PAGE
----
The Urupa (cemetery)

Thirty km to the North East of Kawerau is the old Whakatane Board Mills which have made kraft board and cardboard since prior to WWII if my memory is correct. It has staggered along on the edge of closure for the last few years, but just last month, found a new buyer who has apparently saved the 200 or so remaining jobs. Just outside the mill is an old Urupa (Maori cemetery) and the sad derelict remains of the Pupuaruhe Church, formerly Hato Aneru (St Andrews).

On the Way Home

Lovely Lake Aniwhenua is a little known beauty spot, well off the beaten tourist tracks about 30 km South of the Matahina dam and about 20 km North of Murupara. On our homeward journey, we arrived there in foggy conditions just as our recently acquired Hybrid Honda decided to throw a dire looking warning light in Japanese. In fog, 65 from the nearest Honda dealer at Whakatane or 100 km from the one at Taupo, I began to panic. Then I remembered the translate app on my smartphone. The message said “Soon it will be time for service”!!!!

At Aniwhenua

While my panic levels subsided, I looked around the lake and enjoyed the serenity if the Rangitaiki River flowing Northward into the lake which is, by the way, part of the small local 25 MW hydroelectric generation scheme upstream of the 290 MW Matahina Dam.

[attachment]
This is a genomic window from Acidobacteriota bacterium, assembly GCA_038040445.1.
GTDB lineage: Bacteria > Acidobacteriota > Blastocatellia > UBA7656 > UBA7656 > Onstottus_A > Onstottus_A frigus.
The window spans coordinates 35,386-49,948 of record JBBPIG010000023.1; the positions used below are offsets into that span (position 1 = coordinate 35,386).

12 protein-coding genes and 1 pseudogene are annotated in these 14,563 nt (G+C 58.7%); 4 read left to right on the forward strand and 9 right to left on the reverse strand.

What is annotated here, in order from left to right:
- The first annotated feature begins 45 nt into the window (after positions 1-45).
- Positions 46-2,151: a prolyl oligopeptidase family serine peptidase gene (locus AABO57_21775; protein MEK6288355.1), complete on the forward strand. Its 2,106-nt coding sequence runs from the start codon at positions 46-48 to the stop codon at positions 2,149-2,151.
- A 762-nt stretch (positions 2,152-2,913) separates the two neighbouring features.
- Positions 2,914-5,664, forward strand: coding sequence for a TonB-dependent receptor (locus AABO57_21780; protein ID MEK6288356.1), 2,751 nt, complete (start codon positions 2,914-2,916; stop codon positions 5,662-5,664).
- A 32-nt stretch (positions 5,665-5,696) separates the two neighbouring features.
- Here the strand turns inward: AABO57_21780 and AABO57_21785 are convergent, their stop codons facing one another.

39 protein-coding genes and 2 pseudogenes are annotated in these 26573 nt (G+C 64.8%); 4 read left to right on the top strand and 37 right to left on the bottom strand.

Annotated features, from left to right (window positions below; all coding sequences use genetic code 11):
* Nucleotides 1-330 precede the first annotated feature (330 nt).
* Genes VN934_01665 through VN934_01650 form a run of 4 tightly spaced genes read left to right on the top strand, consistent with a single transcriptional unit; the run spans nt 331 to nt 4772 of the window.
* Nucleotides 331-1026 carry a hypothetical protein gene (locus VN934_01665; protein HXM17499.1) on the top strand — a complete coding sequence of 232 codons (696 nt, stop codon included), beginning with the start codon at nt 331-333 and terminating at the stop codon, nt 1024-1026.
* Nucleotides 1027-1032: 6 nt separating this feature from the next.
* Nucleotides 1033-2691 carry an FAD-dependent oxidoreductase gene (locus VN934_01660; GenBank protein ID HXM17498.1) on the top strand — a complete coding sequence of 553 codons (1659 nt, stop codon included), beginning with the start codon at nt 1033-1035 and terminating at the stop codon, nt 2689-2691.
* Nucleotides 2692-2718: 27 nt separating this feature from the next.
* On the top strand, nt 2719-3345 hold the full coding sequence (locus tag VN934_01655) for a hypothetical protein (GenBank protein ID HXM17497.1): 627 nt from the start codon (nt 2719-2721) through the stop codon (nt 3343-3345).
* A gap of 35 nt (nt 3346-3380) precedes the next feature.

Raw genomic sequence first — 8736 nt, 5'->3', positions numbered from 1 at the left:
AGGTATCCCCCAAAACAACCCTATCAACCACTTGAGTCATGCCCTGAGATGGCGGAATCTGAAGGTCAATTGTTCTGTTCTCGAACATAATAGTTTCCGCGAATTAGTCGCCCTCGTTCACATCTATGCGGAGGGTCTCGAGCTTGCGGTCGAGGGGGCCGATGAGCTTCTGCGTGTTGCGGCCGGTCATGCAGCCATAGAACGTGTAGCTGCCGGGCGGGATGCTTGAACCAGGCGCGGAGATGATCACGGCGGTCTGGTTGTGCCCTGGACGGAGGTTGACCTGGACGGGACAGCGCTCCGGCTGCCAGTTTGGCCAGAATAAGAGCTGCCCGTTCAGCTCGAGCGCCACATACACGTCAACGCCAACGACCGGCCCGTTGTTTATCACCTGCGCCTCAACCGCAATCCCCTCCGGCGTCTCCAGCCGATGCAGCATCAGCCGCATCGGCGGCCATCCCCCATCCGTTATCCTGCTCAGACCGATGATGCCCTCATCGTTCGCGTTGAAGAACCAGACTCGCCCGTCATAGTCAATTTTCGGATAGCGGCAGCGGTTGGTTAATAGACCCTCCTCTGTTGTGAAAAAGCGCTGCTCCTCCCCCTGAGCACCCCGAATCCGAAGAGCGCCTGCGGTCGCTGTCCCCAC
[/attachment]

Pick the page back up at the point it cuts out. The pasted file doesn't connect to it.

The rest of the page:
Waikato River

Misty conditions continued down through Murupara and the mighty Kaingaroa Forest. It stayed with us as we crossed the Waikato River on SH5 about 8km South of Reporoa. Mary was driving at that point so I had to seek her patience to catch the nice light in the fog on the water.

Geothermal Hyperbolid

Some people encounter the cooling tower at Ohaaki for the first time and immediately suspect the New Zealand has been hiding a surreptitious nuclear plant. No, sorry, it is a simple natural draft cooling tower as used all over the world to cool exhaust gases from all kinds of processes dealing with hot gases. This is the only such tower in New Zealand and it is located at the 104 MW geothermal Ohaaki power station. It looked especially sinister in the fog.

Maraetotara Falls

After a long trip across the bleak and chilly Napier Taupo highway, we stayed for a few nights at another Airbnb, this time situated in an apple orchard at Haumoana in Hawkes Bay. Day trips were again the order of the day and one that I had never done before was to the Maraetotara falls in the hills 16 km to the South of Havelock North.

Clive – Dowstream

We needed some groceries in Meanee near Taradale, we so drove through Clive and over the bridge where the serenity of the river drew me back for a photograph,

Clive – Upstream

In such calm conditions, the Clive River was beautiful in both directions and as usual. Mary sat and patiently read her book while I tried to capture the mood of the morning.

Sunrise in the orchard

As our holiday came to an end with predictions of dire weather for our journey home and the week ahead, Hawkes Bay left us with a magnificent sunrise.

Home is always great to come back to.